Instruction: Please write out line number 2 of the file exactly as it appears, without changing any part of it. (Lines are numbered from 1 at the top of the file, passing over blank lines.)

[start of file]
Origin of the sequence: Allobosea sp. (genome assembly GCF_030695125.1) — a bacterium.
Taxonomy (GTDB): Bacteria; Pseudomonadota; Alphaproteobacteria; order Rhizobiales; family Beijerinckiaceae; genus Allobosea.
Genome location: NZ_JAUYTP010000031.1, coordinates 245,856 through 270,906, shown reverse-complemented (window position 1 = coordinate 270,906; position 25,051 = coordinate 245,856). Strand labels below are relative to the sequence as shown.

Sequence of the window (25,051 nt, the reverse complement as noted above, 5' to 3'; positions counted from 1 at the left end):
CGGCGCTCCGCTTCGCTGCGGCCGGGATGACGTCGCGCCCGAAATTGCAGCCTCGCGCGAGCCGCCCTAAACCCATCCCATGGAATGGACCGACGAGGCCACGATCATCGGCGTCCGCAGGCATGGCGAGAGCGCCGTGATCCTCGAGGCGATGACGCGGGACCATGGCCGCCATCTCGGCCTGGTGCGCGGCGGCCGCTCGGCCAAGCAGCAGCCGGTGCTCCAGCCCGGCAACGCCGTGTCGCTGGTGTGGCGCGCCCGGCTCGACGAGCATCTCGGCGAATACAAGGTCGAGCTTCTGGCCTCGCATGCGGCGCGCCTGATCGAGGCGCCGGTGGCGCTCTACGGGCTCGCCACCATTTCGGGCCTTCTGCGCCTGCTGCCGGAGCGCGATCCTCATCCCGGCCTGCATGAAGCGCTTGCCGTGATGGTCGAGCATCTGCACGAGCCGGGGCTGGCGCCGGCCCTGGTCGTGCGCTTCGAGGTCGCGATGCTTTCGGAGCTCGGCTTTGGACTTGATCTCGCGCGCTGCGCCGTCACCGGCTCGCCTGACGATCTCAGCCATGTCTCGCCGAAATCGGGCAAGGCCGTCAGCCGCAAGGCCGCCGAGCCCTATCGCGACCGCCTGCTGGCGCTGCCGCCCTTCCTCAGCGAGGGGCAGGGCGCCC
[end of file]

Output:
Taxonomy (GTDB): Bacteria; Pseudomonadota; Alphaproteobacteria; order Rhizobiales; family Beijerinckiaceae; genus Allobosea.